Torture, Cruelty Death Damascus Assad troops
A security member loyal to Syria's President Bashar al-Assad gestures to a photographer in Damascus Reuters

The Syrian regime has implemented a state policy of extermination against its own population, killing thousands of detainees since civil war broke out in 2011, the UN says. UN human rights investigators found prisoners held by the government of Bashar al-Assad have been subjected to a series of atrocities amounting to war crimes and crimes against humanity.

The report titled Out Of Sight, Out Of Mind: Deaths In Detention also accuses militant groups opposing Damascus, including the Islamic State (Isis) and al-Qaeda affiliate Jabhat al-Nusra, of similar crimes of widespread torture, summary executions and deadly beatings of their captives.

"Detainees held by the government were beaten to death, or died as a result of injuries sustained due to torture. Others perished as a consequence of inhuman living conditions," the paper, based on material evidence as well as interviews with 621 witnesses and survivors, reads.

"The government has committed the crimes against humanity of extermination, murder, rape or other forms of sexual violence, torture, imprisonment, enforced disappearance and other inhuman acts," it adds. "Some anti-government armed groups established makeshift places of detention where captured government soldiers were ill-treated and executed."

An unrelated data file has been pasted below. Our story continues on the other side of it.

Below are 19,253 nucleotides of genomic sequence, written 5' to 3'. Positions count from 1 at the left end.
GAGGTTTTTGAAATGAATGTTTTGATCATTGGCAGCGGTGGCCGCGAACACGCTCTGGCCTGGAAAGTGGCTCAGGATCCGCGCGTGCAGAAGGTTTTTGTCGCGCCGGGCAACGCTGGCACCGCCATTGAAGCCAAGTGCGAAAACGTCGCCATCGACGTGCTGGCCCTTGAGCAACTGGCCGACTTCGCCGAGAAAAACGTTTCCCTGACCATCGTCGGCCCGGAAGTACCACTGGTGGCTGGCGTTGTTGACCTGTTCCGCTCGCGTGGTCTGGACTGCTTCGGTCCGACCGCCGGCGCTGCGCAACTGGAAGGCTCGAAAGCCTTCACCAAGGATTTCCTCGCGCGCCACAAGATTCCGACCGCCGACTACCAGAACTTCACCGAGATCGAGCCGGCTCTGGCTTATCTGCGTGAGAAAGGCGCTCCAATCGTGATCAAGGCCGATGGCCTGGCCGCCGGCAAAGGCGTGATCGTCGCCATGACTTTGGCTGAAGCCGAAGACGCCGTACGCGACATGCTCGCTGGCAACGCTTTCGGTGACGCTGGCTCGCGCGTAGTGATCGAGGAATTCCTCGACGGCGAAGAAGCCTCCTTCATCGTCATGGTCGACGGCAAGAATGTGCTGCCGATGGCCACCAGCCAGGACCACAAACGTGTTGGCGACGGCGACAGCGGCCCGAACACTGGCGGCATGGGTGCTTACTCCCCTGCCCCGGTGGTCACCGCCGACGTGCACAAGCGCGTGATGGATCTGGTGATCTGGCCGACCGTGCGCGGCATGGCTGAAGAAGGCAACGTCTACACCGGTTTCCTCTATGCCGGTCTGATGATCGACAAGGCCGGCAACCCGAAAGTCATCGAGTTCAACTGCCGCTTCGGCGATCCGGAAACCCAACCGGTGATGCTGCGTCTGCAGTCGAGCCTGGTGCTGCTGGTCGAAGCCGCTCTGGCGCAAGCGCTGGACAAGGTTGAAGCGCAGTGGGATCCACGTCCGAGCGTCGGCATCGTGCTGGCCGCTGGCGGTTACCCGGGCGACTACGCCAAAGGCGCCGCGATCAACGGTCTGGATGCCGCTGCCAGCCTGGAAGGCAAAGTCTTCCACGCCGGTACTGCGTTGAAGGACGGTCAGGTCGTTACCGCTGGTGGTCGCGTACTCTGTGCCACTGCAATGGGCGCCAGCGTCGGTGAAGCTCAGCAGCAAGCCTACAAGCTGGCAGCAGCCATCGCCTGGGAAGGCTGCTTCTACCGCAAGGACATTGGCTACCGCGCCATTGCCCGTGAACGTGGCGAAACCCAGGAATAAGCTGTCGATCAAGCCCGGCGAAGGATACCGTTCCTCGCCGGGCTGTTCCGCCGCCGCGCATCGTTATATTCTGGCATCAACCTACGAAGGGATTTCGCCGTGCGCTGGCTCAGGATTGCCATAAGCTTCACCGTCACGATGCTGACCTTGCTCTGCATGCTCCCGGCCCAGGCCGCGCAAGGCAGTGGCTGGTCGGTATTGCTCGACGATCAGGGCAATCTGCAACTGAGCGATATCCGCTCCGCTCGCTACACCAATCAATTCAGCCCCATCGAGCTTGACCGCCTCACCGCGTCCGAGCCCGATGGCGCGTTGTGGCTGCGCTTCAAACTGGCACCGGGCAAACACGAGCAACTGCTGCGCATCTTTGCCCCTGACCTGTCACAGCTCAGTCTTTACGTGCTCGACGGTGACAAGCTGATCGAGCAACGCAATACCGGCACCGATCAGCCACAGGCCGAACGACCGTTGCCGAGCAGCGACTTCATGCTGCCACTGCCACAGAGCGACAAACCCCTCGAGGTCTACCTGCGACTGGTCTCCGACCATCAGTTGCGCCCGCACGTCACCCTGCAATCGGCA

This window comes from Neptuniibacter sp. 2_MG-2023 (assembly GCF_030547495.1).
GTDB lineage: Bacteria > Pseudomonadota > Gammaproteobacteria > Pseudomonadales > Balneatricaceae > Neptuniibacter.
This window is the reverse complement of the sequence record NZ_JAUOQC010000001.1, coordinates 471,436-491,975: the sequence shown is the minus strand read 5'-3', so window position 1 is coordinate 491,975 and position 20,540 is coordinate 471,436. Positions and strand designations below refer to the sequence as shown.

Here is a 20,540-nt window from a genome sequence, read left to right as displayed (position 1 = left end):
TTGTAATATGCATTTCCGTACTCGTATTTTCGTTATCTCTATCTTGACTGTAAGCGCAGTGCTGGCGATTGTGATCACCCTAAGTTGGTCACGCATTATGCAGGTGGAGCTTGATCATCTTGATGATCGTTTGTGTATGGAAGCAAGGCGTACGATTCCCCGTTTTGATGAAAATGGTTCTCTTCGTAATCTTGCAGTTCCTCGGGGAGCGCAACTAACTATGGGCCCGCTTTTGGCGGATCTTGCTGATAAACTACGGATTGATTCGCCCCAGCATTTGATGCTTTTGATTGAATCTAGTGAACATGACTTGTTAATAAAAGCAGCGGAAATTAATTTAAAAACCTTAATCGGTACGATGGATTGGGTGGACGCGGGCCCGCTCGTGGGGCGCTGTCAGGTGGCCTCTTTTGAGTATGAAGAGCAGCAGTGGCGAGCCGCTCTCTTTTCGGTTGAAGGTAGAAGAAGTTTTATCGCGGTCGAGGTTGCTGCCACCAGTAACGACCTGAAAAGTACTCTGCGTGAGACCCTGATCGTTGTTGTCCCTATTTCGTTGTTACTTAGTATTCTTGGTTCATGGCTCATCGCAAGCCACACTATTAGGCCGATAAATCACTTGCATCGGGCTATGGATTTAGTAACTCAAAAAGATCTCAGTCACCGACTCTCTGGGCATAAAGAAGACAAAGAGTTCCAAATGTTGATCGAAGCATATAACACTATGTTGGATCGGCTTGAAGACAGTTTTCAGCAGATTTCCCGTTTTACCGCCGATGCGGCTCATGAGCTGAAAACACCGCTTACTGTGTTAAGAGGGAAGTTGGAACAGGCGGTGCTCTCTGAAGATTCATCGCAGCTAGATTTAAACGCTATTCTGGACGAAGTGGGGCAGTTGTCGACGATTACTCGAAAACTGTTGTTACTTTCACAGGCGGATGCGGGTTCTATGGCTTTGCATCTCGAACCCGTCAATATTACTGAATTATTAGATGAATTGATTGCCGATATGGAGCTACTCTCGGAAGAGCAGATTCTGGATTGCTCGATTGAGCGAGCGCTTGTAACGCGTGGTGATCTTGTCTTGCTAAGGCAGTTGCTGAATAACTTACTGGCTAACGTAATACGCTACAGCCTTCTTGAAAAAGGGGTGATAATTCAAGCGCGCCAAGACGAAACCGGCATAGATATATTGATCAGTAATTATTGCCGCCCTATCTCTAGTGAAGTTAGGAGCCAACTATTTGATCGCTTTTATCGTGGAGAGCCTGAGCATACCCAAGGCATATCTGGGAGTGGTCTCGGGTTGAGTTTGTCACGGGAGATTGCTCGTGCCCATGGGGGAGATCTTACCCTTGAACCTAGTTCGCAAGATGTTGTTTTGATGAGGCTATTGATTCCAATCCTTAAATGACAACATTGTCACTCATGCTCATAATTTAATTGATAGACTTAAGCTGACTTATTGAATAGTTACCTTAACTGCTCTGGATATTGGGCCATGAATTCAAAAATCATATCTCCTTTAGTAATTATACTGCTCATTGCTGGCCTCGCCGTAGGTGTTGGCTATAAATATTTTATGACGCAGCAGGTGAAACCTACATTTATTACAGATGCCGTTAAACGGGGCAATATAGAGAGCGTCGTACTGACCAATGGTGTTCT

Calling for "targeted sanctions", the document says the government is responsible for a wave of arbitrary arrests of purported political opponents that has landed tens of thousands in state facilities at any one time.

Prisoners are tortured, beaten and denied medical care, in many cases resulting in death. Most abuses occur in facilities run by the intelligence services with the knowledge of senior officials tasked with controlling the perpetrators, the report says.

At the General Intelligence Directorate in Kafr Soussa, Damascus, officers directly instructed subordinates on their preferred method of torture.

"Corpses were transported by other prisoners through the corridors, sometimes to be kept in the toilets, before being removed from the branch," the report says. "Evidence obtained indicates that the superiors of the facilities were regularly informed of the deaths of detainees under their control. Prisoners were transferred to military hospitals before they were buried in mass graves."

The findings were released as the Syrian army, backed by Russian air strikes, is said to be gaining ground north of Aleppo.